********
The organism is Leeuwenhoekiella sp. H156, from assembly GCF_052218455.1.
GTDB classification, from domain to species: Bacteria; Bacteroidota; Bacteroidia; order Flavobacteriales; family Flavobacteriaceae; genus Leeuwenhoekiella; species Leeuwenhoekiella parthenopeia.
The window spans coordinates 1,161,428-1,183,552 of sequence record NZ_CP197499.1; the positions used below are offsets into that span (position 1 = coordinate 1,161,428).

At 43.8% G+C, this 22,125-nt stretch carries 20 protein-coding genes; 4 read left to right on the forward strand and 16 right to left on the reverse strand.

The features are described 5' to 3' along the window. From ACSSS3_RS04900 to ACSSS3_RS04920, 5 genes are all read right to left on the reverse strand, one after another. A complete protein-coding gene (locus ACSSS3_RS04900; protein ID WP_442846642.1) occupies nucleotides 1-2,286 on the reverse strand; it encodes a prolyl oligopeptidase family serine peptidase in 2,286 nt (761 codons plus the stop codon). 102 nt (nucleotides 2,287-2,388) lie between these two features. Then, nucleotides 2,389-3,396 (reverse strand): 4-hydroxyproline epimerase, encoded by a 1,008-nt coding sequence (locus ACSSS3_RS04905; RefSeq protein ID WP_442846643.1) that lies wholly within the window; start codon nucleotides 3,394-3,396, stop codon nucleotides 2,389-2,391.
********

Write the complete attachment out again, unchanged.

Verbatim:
The organism is Leeuwenhoekiella sp. H156, from assembly GCF_052218455.1.
GTDB classification, from domain to species: Bacteria; Bacteroidota; Bacteroidia; order Flavobacteriales; family Flavobacteriaceae; genus Leeuwenhoekiella; species Leeuwenhoekiella parthenopeia.
The window spans coordinates 1,161,428-1,183,552 of sequence record NZ_CP197499.1; the positions used below are offsets into that span (position 1 = coordinate 1,161,428).

At 43.8% G+C, this 22,125-nt stretch carries 20 protein-coding genes; 4 read left to right on the forward strand and 16 right to left on the reverse strand.

The features are described 5' to 3' along the window. From ACSSS3_RS04900 to ACSSS3_RS04920, 5 genes are all read right to left on the reverse strand, one after another. A complete protein-coding gene (locus ACSSS3_RS04900; protein ID WP_442846642.1) occupies nucleotides 1-2,286 on the reverse strand; it encodes a prolyl oligopeptidase family serine peptidase in 2,286 nt (761 codons plus the stop codon). 102 nt (nucleotides 2,287-2,388) lie between these two features. Then, nucleotides 2,389-3,396 (reverse strand): 4-hydroxyproline epimerase, encoded by a 1,008-nt coding sequence (locus ACSSS3_RS04905; RefSeq protein ID WP_442846643.1) that lies wholly within the window; start codon nucleotides 3,394-3,396, stop codon nucleotides 2,389-2,391.